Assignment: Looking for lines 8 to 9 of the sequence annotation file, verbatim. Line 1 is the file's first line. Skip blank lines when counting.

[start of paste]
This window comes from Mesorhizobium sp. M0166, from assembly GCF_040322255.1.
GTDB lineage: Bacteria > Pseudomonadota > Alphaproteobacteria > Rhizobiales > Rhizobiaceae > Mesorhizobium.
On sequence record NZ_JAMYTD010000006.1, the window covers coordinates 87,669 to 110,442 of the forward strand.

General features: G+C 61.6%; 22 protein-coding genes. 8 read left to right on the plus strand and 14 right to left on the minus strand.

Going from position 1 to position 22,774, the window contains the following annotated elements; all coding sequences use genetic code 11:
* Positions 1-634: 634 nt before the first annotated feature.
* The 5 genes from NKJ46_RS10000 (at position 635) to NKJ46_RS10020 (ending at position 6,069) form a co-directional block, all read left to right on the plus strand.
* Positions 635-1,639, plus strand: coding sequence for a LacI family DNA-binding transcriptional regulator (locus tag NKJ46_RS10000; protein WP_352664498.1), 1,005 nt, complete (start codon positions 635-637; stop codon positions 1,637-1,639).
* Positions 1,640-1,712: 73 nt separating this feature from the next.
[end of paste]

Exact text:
* Positions 635-1,639, plus strand: coding sequence for a LacI family DNA-binding transcriptional regulator (locus tag NKJ46_RS10000; protein WP_352664498.1), 1,005 nt, complete (start codon positions 635-637; stop codon positions 1,637-1,639).
* Positions 1,640-1,712: 73 nt separating this feature from the next.